- NEW means that nobody is working on a bug, you can start work on it.
- ASSIGNED means someone is already working on the bug. When work has started on a bug, (either by you, or patch is being provided by community), then the status can be set to ASSIGNED. If for some reason work stops and requires a new contributor, the status should be returned back to "NEW".
See the following diagram:
As an SWT developer, consider watching the firstname.lastname@example.org user in Bugzilla to get notifications about new and triaged bugs.
Triage check list
Use the following as a guideline on how to triage a bug:
- Check for duplicate bugs
- Set/update metadata/keywords/status correctly
- Link to other relevant bugs
- Briefly investigate if bug is real (i.e, reproducible on latest build or branch)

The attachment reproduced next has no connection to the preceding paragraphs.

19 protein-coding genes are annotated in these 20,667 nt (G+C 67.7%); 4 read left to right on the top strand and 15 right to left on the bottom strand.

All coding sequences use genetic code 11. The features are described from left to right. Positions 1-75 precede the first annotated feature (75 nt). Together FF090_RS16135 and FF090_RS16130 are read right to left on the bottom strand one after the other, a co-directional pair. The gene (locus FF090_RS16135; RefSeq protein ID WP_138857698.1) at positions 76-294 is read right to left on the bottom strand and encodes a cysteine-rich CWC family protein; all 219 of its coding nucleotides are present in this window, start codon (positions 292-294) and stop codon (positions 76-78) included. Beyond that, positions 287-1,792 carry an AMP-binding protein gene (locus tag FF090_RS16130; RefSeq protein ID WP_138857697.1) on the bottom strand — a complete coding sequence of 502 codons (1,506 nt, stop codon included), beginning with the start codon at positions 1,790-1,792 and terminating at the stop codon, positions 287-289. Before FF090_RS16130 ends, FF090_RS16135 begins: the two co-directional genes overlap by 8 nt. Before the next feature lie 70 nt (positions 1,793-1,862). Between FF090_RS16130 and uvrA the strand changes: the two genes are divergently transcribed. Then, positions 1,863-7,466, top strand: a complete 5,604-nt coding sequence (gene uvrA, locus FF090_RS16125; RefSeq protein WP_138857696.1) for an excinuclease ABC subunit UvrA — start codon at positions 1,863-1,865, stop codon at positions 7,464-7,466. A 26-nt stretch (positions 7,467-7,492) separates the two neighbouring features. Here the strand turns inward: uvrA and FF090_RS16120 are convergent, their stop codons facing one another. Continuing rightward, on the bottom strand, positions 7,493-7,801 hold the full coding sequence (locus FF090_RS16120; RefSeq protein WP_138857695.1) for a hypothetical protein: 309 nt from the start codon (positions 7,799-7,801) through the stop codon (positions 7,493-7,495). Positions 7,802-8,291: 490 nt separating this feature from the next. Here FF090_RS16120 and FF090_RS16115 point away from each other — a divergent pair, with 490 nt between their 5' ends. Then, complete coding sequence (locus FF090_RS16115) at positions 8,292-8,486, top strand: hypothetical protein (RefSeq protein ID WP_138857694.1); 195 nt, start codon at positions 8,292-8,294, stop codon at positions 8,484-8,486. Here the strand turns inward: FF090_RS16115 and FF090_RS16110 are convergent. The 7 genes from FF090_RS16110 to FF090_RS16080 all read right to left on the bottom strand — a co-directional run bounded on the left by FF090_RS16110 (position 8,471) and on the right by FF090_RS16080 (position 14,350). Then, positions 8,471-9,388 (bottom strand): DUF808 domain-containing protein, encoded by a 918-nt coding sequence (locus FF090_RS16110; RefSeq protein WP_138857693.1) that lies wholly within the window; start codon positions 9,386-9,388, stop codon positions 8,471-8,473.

- Ask user to test with newer version if the reported version is very old
- Request versions of SWT/OS/GTK/WebKit. Note, GTK/WebKit versions can be acquired by setting version variable :
export SWT_LIB_VERSIONS=1 eclipse
- Request a snippet (or clear steps to reproduce) if it's not clear as to how to reproduce issue
- Ping/CC developers involved in related issue (especially when regressions occur)
- Try to bisect codebase for regression reports (optional/time permitting)
Setting proper metadata
- For severity and priority see the bug priority and severity guidelines.
- Prefix OS and Component to bug summary.
- OS: [GTK][GTK2][GTK3][Wayland][Cocoa][Win32]
- PI means Native library interface.
- 64 means 32/64 bit issues.
- I18N means Internationalization issues.
- BiDi means Bi-directional text
- ex: [GTK3] Button background not styled.
- OS: [GTK][GTK2][GTK3][Wayland][Cocoa][Win32]
- Bug reports which are regressions can make use of the "regression" keyword
- Set appropriate target milestone if we plan to fix it within a particular time frame -- this is usually used by committers.
To construct the queries above:
Use quick search. For example:
- :swt @email@example.com -!Triaged